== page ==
Can you name the songs you've produced that have been played over radio waves, such as L.A.'s' Power-106 and 93.5 KDay? "Twerk" by Problem featuring Bad Lucc. It actually got a world premiere drop on Power-106. They ran the song back and everything. That was the best feeling I ever had...
How has it been working with Problem and Diamond Lane Music Group? Working with Problem and Diamond Lane has been one great ass experience. Problem is one of the few artists I know of whose worth ethic matched my work ethic. I can make more than one beat within an hour and he can write to each and every one of them. Same goes for Bad Lucc as well.
How did you come to know Problem? I met Problem through the CEO of DLMG. My mom actually introduced me to the CEO, so that's how I got the connection.
Is there a process or ritual you go through when creating beats? I don't have much of a process or ritual when it comes to making beats. I just go in and start knocking them out.
I heard you listen to a lot of older tracks. What oldies do you like to bump? I really like to listen to Roy Ayers, Donald Byrd and the Black Byrds, Stevie Wonder to name a few.
Do they influence your style at all? Yes they do. I love big music; entire orchestras, choirs, and bands, I love it. I try to include at least one big sound/instrument into each of my songs.
How did you find out about some of the songs that were made before you were born? Through my uncle Dre. He's has been a DJ since high school. When I was a toddler I would always be in his room while he practiced his sets or just played music. I soaked all of that music up as I got older.
What is it like being only 19 and working/hanging with people like Snoop Dogg, Wiz Khalifa, T.I., etc.? It's a blessing and a dream turned into reality. I've been a fan of certain artists since I was younger and have been heavily influenced to do music because of them. I'm just fortunate to be surrounded by these guys. Everyone's a legend in their own lane.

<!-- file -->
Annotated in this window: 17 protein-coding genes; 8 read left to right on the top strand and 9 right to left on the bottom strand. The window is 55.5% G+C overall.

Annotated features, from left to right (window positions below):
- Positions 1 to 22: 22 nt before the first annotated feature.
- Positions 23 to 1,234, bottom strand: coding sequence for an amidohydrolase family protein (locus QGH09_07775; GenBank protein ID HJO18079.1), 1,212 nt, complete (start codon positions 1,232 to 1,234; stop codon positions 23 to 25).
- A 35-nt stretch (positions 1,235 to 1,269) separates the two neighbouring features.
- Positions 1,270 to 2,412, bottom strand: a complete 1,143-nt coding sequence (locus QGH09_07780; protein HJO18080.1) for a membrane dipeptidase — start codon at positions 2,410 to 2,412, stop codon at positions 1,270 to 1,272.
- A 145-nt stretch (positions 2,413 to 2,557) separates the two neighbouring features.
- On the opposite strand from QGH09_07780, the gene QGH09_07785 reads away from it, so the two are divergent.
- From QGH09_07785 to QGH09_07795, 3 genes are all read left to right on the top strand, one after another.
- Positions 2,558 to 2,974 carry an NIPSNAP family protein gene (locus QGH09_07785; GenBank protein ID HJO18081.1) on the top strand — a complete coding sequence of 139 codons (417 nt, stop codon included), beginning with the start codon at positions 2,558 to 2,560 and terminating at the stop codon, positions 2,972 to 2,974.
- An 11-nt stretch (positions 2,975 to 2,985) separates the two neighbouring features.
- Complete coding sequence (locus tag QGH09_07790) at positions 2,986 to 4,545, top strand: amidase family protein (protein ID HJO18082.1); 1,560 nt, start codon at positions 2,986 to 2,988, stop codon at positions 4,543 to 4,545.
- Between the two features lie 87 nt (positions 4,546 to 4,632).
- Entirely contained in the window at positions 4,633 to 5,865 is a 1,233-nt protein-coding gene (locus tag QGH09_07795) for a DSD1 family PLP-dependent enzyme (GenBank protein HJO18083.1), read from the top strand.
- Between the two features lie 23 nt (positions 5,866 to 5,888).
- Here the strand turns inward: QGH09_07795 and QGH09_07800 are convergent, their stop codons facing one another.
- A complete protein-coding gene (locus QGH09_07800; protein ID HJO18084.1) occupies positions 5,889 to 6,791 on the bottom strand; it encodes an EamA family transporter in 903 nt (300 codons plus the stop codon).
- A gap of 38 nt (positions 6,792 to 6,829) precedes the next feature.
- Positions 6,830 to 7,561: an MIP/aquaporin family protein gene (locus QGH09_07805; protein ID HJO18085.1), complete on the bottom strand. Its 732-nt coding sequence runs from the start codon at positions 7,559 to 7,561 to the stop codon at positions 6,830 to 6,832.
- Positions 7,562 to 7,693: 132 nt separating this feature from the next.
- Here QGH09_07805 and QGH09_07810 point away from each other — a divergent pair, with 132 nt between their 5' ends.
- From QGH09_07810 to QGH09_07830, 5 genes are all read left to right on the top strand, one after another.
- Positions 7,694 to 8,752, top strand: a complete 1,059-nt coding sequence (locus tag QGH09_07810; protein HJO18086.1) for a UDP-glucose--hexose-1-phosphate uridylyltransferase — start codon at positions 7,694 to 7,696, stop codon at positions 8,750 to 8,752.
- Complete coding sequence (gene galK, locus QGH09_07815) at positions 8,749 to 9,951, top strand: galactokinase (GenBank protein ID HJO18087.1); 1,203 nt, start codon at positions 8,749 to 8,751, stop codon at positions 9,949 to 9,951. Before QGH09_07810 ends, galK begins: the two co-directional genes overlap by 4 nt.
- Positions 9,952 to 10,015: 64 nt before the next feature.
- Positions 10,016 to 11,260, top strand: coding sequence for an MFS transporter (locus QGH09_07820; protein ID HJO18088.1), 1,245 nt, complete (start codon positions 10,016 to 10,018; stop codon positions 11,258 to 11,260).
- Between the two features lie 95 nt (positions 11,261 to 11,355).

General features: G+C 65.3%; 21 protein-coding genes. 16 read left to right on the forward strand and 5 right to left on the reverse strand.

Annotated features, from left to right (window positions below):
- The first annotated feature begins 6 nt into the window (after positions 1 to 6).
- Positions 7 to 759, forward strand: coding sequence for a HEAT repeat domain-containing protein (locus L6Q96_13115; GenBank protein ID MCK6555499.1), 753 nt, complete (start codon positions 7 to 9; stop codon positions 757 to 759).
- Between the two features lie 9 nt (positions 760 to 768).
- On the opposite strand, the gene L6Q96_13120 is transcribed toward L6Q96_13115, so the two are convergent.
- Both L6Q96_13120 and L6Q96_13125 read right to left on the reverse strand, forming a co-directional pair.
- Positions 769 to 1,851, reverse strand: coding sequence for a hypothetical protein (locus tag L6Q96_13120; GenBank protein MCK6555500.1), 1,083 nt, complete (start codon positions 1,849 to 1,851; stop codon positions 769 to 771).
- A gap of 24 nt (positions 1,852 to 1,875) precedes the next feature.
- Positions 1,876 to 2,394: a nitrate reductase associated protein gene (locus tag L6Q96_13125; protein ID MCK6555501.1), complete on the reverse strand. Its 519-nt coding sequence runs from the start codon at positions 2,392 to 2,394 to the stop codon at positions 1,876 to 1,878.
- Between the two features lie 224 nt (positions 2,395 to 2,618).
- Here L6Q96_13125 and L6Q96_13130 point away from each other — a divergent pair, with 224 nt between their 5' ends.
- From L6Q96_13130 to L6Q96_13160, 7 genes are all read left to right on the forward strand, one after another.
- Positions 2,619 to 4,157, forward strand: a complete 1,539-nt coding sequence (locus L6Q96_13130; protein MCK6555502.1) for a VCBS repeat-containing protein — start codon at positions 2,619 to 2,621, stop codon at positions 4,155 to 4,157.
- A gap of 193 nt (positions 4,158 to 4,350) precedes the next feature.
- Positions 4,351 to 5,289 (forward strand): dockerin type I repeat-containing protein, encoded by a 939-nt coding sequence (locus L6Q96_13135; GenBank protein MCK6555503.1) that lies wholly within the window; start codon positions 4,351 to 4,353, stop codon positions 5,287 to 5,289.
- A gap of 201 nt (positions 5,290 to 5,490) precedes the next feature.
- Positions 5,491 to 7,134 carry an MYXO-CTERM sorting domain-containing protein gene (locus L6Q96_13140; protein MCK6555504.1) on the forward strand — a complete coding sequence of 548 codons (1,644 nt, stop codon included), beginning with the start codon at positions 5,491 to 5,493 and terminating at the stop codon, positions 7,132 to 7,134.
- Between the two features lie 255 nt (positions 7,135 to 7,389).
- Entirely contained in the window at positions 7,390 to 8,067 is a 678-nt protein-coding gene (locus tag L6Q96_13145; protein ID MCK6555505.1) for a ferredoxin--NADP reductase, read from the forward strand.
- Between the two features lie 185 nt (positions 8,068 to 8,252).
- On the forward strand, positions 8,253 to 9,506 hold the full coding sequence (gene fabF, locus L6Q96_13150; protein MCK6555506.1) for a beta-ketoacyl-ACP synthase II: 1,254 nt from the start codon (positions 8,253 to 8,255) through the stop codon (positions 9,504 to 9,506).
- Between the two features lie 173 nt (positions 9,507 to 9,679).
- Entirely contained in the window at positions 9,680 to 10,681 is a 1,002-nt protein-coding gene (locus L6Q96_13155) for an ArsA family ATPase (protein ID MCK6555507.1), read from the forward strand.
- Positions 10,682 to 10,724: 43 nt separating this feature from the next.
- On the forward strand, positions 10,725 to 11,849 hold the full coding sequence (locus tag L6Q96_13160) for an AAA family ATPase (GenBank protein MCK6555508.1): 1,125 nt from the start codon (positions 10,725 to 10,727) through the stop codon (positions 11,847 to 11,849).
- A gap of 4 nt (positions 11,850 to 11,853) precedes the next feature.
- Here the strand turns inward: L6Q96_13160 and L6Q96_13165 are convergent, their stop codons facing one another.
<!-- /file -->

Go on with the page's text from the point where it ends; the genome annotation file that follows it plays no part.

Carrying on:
What about when artists are performing your songs at 21+ venues? Personally, that would drive me insane not being able to get in. When artists perform my songs at 21+ venues I'm usually not there unless I'm with my team and Problem or Bad Lucc are performing. I'm usually good with them. Just got to have finesse, the real kind, aha.
Every time I see you, you're draped out head to toe. Care to share some of the apparel/shoe brands you enjoy rocking nowadays? Yeaaaah… "Every time you see me I be on", aha, word up to my big bro, Prob. You'll usually catch me in some Margielas, Lancios, Adidas on my feet, and some Japanese, or waxed, denim. I want to give a shout out to my people at Diamond Supply, Crooks & Castles, The Hundreds/RSWD, PHLO, and The Divinities for keeping me laced in some cool shit!
It seems like everyone has a stylist to pick out their 'fits, do you have one? No I don't have a stylist, but when I do need one I hit up my big sis Jin from Azeez Baker.
What is your favorite era of music? Surprisingly I actually don't have a favorite era of music. To me that's being boxed in because you'll need to take something from every era of music to actually become great.
What's next for BeatBoy? Growth, progression, greatness, and cool shit!
Interview and Photos by Jonathan Tate